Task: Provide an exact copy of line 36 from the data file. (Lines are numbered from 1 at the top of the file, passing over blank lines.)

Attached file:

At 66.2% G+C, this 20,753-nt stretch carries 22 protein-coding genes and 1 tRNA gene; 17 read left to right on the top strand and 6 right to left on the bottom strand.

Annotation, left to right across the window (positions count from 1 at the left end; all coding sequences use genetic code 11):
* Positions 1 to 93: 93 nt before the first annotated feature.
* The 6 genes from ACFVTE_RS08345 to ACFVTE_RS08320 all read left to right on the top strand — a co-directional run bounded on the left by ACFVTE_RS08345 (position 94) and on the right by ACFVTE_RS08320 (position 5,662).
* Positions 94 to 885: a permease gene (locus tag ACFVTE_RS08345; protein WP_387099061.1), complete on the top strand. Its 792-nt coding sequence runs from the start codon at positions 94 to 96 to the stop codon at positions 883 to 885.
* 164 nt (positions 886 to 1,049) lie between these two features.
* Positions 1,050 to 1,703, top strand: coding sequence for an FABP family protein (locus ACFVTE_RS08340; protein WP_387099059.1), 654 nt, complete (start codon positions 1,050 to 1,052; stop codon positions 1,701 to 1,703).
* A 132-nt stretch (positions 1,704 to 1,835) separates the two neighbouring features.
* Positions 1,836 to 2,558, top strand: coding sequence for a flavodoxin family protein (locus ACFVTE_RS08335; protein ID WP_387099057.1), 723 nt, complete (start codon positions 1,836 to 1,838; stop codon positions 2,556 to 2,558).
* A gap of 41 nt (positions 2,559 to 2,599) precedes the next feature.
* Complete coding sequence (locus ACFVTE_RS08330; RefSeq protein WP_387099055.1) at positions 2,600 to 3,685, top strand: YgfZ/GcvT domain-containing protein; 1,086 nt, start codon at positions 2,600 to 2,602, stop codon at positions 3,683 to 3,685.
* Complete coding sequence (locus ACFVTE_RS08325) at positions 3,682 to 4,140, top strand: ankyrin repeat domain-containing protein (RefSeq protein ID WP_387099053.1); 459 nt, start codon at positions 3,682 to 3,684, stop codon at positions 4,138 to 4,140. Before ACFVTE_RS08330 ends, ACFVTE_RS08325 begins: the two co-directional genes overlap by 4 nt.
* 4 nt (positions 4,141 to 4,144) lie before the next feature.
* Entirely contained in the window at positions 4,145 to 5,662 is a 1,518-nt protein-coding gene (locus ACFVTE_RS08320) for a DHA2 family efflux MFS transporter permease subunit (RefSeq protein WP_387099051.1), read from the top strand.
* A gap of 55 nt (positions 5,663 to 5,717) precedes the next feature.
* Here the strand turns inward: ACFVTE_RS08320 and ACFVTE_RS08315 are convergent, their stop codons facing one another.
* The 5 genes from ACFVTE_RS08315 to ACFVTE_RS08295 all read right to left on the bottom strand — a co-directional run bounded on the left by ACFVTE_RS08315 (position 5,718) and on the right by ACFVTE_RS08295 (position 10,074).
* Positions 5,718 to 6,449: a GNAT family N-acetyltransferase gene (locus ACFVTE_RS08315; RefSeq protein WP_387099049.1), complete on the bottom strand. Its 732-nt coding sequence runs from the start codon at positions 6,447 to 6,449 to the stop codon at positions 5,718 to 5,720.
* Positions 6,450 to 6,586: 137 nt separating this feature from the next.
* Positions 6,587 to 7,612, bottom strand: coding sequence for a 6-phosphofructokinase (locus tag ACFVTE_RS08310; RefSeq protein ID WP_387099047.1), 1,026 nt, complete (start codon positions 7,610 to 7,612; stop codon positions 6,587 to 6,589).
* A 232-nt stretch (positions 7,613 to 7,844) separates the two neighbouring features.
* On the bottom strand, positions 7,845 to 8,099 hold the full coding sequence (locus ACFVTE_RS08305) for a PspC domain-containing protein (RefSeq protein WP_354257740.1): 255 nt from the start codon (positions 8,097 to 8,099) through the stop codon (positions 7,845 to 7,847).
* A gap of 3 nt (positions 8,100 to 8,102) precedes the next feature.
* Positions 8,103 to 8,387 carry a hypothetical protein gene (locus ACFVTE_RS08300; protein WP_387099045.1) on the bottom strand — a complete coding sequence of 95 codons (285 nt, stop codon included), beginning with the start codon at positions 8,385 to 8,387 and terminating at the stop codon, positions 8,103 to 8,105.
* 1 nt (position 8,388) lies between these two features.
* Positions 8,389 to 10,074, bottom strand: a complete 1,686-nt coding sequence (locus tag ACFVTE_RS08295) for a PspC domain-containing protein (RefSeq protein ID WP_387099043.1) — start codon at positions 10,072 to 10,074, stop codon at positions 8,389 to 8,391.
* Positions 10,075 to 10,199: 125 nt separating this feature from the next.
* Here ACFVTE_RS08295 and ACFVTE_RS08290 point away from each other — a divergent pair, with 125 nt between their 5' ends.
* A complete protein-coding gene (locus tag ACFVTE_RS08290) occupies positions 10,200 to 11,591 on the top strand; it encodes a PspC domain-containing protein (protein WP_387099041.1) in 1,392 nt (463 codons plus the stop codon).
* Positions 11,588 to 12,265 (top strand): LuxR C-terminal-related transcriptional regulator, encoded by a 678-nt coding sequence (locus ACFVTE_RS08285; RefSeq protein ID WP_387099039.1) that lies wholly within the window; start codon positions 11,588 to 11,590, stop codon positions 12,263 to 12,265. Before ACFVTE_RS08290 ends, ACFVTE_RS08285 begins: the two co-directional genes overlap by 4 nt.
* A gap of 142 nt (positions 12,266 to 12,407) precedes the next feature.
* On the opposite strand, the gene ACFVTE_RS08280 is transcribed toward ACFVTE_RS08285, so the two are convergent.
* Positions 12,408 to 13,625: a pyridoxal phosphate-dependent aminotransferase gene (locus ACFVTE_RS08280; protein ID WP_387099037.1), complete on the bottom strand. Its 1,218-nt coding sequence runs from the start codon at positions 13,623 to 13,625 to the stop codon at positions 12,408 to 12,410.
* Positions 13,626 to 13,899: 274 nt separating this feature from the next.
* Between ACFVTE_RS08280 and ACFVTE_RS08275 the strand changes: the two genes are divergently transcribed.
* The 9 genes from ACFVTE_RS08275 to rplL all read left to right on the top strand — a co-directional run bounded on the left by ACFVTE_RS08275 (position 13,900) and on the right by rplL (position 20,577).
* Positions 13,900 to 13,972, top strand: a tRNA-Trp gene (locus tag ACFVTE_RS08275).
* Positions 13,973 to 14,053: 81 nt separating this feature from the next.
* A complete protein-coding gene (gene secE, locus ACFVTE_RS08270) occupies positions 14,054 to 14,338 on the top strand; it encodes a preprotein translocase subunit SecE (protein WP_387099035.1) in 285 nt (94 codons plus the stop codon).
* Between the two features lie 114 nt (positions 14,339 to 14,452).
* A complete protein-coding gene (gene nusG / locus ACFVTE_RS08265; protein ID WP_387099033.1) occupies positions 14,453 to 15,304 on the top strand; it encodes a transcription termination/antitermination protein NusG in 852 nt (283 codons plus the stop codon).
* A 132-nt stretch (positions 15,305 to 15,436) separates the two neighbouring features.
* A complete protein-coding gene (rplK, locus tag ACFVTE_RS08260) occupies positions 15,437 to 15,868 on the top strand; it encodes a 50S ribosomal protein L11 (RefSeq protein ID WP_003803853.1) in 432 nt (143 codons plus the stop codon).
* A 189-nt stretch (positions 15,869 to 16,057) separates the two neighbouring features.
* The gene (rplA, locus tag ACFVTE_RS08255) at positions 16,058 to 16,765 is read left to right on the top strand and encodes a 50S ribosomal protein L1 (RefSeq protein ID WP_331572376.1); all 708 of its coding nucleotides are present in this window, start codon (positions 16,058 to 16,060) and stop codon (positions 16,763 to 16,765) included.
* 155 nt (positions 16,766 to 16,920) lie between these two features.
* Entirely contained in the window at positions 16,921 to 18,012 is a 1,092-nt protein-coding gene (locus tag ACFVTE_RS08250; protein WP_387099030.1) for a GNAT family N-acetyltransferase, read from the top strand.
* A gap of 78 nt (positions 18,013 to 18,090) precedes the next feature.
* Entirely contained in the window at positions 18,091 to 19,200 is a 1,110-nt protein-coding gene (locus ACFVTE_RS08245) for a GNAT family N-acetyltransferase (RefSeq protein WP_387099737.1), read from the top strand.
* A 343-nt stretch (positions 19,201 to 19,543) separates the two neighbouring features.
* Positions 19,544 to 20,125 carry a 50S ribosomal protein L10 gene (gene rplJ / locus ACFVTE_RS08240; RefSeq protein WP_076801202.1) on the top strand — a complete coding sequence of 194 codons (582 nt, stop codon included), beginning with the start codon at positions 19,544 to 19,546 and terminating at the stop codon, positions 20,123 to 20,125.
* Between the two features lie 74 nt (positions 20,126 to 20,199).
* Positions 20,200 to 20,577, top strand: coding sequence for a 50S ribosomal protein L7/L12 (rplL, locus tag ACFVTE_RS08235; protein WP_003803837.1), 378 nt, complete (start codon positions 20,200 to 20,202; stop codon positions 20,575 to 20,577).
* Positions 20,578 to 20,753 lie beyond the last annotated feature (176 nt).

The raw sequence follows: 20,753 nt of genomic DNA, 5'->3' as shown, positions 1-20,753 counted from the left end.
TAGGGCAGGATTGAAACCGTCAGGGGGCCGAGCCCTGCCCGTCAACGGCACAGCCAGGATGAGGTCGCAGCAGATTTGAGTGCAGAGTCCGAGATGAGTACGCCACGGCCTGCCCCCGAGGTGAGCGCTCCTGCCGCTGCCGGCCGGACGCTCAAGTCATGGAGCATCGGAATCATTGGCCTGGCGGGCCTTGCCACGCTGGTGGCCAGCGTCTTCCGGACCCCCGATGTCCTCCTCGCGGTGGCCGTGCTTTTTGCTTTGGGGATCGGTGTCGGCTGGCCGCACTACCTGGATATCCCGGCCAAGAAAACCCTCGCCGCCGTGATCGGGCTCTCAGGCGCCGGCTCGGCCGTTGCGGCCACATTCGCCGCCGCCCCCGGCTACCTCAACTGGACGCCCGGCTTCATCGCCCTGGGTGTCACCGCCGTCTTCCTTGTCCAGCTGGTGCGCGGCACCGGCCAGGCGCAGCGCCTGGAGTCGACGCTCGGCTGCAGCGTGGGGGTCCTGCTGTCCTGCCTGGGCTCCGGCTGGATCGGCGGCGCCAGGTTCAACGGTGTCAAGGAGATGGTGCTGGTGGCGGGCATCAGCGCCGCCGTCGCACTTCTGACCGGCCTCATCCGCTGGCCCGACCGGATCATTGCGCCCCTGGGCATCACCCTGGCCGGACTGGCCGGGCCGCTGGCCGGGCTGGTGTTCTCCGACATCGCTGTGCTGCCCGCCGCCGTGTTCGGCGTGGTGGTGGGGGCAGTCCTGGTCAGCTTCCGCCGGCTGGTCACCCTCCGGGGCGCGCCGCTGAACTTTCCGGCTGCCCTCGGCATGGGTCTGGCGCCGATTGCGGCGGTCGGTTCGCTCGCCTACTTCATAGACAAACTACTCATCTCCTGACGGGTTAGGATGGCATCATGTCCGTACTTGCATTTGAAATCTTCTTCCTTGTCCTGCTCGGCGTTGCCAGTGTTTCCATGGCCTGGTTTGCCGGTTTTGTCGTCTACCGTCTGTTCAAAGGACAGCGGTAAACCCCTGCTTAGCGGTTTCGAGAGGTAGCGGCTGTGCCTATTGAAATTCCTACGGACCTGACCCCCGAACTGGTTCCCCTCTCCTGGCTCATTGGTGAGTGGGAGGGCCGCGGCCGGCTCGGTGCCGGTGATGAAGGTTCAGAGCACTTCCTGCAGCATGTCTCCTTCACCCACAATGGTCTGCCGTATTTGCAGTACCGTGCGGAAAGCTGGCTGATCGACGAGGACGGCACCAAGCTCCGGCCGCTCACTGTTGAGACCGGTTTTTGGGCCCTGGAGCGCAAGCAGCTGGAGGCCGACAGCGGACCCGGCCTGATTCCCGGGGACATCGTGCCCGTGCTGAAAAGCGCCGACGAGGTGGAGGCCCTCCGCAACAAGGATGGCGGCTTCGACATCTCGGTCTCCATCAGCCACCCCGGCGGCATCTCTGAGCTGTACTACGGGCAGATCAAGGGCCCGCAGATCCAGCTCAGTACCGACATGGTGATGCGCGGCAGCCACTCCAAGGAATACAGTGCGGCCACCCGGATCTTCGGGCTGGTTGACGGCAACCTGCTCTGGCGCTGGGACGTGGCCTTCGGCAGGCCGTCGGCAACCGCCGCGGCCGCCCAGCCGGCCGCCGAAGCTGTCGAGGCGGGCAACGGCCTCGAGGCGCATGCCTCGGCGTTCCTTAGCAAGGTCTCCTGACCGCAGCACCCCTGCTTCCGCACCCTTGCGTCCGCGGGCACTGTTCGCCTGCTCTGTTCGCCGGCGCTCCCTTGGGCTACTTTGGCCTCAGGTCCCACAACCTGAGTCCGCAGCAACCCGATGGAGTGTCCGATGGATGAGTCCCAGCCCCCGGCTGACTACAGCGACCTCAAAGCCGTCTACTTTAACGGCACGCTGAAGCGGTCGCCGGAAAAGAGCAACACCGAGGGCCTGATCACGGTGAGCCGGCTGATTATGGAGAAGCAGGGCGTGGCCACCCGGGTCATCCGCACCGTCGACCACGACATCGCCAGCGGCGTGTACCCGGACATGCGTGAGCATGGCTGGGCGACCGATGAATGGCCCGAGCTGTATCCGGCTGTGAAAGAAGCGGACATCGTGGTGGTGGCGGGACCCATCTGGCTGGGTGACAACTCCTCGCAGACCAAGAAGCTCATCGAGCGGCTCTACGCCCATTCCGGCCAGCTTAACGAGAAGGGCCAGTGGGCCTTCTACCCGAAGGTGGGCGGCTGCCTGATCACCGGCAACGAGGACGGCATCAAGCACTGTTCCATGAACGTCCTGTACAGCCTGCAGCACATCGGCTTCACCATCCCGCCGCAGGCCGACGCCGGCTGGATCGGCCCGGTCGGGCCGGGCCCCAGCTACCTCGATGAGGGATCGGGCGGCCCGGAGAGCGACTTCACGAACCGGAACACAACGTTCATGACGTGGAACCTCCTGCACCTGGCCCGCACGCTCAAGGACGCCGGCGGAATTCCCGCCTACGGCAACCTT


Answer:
* The 9 genes from ACFVTE_RS08275 to rplL all read left to right on the top strand — a co-directional run bounded on the left by ACFVTE_RS08275 (position 13,900) and on the right by rplL (position 20,577).